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Cook Oysters Thoroughly

July 9, 2010

OLYMPIA (Department of Health) - Hot summer weather has finally arrived, just in time for some very low minus tides that will draw many people to Puget Sound beaches to harvest oysters. However, oysters harvested recreationally shouldn't be eaten raw because higher summer temperatures can warm the water where oysters live, leading to potential health risks.

Bacteria such as Vibrio parahaemolyticus are more likely to grow in warmer water. People who eat raw oysters harvested from warm water can get sick with an illness called vibriosis, caused by the naturally occurring bacteria. Cooking shellfish thoroughly will prevent illness and is always a good idea, especially during the summer when Vibrio parahaemolyticus is most active.

Multiple reports of vibriosis have led state health officials to issue a warning to recreational and commercial shellfish harvesters. Extra precautions have been put in place in the Hood Canal area because more than one illness has originated from oysters harvested there.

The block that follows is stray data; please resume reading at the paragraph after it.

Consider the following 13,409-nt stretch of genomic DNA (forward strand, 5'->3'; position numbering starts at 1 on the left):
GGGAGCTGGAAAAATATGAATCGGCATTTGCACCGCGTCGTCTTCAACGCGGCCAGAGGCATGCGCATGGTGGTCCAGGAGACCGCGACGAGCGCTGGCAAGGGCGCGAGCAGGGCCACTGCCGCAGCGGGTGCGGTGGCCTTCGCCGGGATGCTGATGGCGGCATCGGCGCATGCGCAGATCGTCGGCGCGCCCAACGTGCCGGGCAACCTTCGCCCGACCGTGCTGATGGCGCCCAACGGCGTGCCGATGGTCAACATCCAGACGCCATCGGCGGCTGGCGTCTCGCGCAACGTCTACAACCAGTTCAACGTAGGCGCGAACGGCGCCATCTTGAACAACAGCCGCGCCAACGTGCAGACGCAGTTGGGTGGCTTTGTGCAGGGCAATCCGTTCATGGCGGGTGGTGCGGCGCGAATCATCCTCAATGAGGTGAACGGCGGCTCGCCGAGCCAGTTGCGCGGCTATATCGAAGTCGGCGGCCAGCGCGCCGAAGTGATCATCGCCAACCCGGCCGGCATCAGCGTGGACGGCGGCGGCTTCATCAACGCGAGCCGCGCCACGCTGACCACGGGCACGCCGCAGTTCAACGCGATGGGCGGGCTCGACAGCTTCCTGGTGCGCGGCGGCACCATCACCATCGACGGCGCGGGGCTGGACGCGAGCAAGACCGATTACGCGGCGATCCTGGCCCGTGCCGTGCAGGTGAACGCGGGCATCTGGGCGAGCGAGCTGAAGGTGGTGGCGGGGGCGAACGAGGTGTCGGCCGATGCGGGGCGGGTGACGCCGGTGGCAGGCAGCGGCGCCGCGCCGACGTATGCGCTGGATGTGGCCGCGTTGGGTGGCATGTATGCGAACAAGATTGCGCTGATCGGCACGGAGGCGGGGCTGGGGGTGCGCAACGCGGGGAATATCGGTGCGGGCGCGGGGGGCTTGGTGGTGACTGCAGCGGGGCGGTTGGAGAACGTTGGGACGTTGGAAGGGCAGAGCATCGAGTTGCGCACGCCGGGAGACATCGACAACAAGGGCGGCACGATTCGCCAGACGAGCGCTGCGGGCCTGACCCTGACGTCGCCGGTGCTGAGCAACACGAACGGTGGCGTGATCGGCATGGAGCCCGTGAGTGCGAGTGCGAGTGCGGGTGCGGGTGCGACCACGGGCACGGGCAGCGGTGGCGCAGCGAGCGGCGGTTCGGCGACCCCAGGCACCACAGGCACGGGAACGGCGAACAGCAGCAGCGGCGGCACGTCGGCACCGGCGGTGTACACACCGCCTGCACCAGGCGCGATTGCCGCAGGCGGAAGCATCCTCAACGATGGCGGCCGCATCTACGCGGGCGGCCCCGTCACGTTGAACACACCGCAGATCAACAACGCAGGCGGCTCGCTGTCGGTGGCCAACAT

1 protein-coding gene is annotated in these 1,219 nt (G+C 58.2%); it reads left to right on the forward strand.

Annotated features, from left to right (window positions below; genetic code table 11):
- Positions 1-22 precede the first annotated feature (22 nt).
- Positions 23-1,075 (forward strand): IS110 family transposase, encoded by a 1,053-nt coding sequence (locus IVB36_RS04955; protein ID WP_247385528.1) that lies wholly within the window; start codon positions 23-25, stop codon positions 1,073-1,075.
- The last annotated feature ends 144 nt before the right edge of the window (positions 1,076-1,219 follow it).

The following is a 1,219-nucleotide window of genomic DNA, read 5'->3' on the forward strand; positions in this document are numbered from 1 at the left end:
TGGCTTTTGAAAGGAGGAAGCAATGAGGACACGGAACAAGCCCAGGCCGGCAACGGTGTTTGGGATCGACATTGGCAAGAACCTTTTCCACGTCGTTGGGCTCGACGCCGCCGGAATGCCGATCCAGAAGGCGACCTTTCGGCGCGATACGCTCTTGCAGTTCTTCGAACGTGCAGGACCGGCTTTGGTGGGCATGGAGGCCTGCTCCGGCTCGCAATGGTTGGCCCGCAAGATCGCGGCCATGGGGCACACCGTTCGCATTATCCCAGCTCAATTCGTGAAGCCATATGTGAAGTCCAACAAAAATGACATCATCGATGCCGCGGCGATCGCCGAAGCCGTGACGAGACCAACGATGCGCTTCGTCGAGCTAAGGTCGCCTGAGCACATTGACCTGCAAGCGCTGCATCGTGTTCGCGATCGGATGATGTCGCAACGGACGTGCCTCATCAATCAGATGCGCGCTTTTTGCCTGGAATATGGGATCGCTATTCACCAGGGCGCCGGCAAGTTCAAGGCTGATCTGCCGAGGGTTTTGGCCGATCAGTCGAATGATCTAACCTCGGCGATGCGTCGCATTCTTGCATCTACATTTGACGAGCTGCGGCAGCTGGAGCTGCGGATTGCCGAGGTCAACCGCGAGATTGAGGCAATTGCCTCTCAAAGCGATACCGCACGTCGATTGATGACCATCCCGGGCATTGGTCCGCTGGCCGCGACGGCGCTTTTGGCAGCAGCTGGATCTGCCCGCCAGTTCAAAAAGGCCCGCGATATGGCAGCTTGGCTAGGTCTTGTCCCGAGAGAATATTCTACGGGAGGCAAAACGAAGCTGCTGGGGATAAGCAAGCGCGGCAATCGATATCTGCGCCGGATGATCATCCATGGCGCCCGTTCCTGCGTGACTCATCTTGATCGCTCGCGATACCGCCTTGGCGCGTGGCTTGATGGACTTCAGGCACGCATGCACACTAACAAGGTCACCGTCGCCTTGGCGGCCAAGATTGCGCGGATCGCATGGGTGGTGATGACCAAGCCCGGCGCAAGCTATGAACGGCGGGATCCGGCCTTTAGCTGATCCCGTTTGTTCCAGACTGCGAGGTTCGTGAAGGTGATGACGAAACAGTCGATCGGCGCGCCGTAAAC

Vibriosis symptoms may include diarrhea, nausea, stomach cramps, headache, vomiting, fever, and chills ? that typically appear within 12 to 24 hours after infected shellfish is eaten. Typically, vibriosis is mild to moderate, with symptoms lasting for two to seven days. It can threaten the lives of people with lowered immunity or chronic liver disease.

If you do harvest oysters recreationally this summer, follow these steps to avoid vibriosis:

  • Put oysters on ice or refrigerate them as soon as possible after harvest.
  • If a receding tide has exposed oysters for a long time, don't harvest them.
  • Always cook oysters thoroughly. Cooking oysters at 145 F for 15 seconds destroys vibrio bacteria. Rinsing fully-cooked oysters with seawater can recontaminate them.

For commercial harvesters, special control measures are in place from May through September, to keep people from getting sick if they eat raw oysters. Shellfish companies must quickly refrigerate oysters after they're harvested. They're required to keep detailed harvest and temperature control records to show that the oysters were handled properly.

More information on shellfish safety is on the Department of Health Office of Shellfish and Water Protection's website (http://www.doh.wa.gov/ehp/sf/).

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